NNPP Addresses Integrity Issue at Nuclear power Training Unit

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Story Number: NNS140820-04Release Date: 8/20/2014 12:53:00 PM

By Tom Dougan, Public Affairs for Naval Nuclear Propulsion Program

WASHINGTON (NNS) -- On February 3, 2014, a Sailor assigned to the Moored Training Ship (MTS 626) at the Nuclear Power Training Unit (NPTU) in Charleston, South Carolina reported that an examination key was compromised. The exam key that was compromised was for one of the staff certification exams for one of eleven watch station positions at one of the two Moored Training Ships on the Charleston site.

In response to the initial report, Admiral John Richardson, Director, Naval Reactors, executed a comprehensive plan consisting of four major lines of action:

- Initiated an immediate assessment to verify that the reactors were being operated safely. This was confirmed by an independent examination of all personnel at the site. At no time was there any question of reactor safety.

- Initiated an inquiry regarding the climate in the NNPP, with a special focus on training sites in Charleston, SC and in Schenectady, NY. This effort will involve a thorough review of all areas of the Program, including pressures on leadership, training, work life balance, and schedules. This inquiry will determine ways to enhance ethical conduct and eliminate obstacles to moral behavior.

- Initiated an effort to implement best practices in exam security across the Naval Nuclear Propulsion Program (NNPP). These best practices enact stronger administrative and technological controls to improve the preparation, security, and administration of training and qualification exams.

- Appointed Rear Admiral Ken M. Perry, Commander, Submarine Group Two, to lead a JAGMAN investigation into misconduct at the NPTU.

The recommendations of the investigation into command climate matters are being adopted for implementation across the NNPP. These actions are in progress. These measures will involve a renewed and deliberate command focus on the matter of enhancing ethical behavior across the Program and will include new training on ethics and integrity, and a specific command focus and reporting requirement of actions to enhance the ethical climate of their commands. Those measures that have broader application to the Navy will be provided to the Navy Leadership and Ethics Center in Newport, RI for consideration for broader application.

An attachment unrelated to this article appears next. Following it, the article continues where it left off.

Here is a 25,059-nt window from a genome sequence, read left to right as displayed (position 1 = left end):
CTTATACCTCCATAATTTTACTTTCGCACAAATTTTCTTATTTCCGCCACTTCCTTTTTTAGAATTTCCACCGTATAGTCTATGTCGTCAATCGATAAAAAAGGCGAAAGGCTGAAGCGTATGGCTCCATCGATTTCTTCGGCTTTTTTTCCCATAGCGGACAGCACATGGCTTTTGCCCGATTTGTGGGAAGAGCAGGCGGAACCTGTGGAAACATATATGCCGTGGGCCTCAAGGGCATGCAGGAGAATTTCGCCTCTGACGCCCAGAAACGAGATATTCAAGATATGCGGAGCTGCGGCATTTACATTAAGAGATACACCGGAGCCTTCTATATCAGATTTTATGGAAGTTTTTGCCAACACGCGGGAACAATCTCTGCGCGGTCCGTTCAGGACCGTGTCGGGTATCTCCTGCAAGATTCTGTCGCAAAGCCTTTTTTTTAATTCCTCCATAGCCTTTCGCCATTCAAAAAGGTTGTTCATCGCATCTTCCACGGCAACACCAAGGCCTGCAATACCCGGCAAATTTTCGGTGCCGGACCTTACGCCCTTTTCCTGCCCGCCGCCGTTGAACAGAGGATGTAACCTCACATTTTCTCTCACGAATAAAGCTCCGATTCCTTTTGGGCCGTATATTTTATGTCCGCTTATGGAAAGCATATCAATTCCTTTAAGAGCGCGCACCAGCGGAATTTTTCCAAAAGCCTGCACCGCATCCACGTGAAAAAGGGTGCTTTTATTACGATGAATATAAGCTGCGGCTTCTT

With respect to exam security, several measures have been taken, and others are still in progress, to clarify the acceptable methods of studying for exams and conducting training and qualification programs including the preparation, security and administration of exams,

With respect to the specific misconduct at the NPTU in Charleston, SC, in response to the findings of the JAGMAN investigation, 69 Sailors received a hearing at Admiral's mast. 34 Sailors were found to have cheated and assisted others to cheat. These personnel were administratively removed from the NNPP, had their Security Clearances revoked, and are being processed for administrative separation from the U.S. Naval service.

10 additional personnel remain under investigation by the Naval Criminal Investigative Service (NCIS). The great majority of the 16,000 nuclear-trained Sailors perform their duties every day, across the world, with the highest standards of honor, courage and commitment. They make tremendous sacrifices to support and defend the nation's interests. As a result of this incident, the NNPP has identified a number of areas that will further improve the ethical strength of the Program and the Navy.

For the NPTU JAGMAN Investigation document click here: http://www.navy.mil/strategic/NPTU.pdf

For more information about the Naval Nuclear Propulsion Program, visit http://nnsa.energy.gov/ourmission/poweringnavy

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